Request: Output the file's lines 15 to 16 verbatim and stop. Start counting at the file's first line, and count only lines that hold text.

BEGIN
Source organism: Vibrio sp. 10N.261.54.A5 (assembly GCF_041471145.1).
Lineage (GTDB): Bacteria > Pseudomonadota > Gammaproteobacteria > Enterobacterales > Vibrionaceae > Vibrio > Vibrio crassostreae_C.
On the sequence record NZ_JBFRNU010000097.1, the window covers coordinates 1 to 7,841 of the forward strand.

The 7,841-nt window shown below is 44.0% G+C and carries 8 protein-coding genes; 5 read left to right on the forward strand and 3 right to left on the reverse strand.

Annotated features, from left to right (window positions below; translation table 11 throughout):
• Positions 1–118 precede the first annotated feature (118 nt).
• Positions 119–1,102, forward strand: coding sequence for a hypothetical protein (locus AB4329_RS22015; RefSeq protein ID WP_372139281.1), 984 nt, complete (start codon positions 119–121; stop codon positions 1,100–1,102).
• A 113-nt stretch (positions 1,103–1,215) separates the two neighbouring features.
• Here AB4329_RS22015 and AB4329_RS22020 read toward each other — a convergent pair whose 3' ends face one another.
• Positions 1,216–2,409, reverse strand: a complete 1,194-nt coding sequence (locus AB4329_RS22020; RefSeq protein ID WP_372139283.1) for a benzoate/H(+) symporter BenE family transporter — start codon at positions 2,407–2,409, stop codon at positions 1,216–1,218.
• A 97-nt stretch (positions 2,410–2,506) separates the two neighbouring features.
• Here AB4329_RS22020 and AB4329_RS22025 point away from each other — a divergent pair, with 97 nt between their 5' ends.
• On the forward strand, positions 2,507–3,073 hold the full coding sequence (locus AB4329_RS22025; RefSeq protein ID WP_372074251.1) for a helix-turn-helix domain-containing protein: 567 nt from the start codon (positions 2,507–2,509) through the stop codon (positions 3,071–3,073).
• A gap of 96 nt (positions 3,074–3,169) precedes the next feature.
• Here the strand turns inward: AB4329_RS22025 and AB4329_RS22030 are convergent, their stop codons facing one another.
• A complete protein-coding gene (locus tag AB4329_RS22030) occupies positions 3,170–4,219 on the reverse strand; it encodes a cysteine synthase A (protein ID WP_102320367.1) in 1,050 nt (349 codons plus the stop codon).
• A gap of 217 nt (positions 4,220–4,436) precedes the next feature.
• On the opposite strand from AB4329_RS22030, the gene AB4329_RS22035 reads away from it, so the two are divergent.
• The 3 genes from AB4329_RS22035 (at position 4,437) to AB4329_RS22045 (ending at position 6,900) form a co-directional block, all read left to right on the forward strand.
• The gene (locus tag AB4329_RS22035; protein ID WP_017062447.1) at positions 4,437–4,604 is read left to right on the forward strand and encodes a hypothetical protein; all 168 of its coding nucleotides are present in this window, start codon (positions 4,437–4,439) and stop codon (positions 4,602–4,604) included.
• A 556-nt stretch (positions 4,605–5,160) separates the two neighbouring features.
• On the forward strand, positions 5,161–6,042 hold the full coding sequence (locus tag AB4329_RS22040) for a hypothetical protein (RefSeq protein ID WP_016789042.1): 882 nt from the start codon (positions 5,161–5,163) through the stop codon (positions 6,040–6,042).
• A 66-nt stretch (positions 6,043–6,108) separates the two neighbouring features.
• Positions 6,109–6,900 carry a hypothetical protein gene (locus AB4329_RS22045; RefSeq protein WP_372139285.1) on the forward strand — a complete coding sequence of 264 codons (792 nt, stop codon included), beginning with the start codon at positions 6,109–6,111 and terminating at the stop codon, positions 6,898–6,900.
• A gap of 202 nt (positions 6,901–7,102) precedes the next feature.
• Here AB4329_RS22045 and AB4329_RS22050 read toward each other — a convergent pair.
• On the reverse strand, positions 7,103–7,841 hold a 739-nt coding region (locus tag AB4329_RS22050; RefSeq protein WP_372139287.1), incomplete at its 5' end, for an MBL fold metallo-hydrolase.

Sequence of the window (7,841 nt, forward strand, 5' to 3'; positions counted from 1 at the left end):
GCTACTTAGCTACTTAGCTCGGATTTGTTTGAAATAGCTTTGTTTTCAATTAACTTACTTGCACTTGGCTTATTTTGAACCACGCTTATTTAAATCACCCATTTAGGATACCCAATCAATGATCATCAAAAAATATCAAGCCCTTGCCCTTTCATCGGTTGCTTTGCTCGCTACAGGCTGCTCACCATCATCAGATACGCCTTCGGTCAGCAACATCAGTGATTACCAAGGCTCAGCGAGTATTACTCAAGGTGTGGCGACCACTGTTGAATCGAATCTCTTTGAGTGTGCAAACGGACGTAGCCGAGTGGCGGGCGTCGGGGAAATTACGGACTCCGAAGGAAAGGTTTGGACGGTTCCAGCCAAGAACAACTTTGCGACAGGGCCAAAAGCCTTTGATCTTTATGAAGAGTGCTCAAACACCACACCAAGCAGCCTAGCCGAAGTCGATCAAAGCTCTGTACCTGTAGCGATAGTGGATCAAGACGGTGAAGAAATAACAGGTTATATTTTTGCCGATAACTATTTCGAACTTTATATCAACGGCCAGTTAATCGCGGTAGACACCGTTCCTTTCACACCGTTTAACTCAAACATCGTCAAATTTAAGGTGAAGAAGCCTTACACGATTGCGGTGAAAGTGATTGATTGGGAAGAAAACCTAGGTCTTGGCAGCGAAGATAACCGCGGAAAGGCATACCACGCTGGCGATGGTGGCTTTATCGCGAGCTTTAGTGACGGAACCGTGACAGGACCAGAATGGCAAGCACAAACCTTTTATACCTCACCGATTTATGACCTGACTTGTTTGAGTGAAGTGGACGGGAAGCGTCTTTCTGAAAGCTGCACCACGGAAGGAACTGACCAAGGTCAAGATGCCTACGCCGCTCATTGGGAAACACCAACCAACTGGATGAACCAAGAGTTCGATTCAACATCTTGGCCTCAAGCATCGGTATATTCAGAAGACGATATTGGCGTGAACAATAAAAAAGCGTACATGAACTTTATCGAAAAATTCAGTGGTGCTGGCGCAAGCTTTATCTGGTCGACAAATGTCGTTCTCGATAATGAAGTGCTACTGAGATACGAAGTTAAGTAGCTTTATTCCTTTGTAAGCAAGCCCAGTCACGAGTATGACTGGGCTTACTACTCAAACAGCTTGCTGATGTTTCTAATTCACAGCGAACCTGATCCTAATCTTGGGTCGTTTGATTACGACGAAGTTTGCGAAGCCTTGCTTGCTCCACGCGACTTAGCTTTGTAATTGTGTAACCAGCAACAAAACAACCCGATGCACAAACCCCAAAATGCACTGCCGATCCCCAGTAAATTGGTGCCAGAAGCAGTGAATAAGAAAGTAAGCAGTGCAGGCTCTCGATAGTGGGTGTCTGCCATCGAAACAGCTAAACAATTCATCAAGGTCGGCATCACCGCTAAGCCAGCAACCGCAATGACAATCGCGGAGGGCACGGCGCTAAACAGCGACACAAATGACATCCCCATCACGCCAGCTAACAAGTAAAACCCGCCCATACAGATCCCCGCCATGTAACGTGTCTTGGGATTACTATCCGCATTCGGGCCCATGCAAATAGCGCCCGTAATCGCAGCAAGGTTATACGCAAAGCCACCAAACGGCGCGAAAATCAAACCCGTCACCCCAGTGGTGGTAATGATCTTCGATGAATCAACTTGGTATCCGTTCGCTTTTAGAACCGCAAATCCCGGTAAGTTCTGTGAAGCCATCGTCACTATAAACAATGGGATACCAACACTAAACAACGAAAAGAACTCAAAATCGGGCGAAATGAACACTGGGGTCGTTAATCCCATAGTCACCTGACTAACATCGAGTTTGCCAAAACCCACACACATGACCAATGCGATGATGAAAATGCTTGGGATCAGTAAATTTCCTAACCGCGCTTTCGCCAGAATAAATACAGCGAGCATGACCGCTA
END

• Here the strand turns inward: AB4329_RS22025 and AB4329_RS22030 are convergent, their stop codons facing one another.
• A complete protein-coding gene (locus tag AB4329_RS22030) occupies positions 3,170–4,219 on the reverse strand; it encodes a cysteine synthase A (protein ID WP_102320367.1) in 1,050 nt (349 codons plus the stop codon).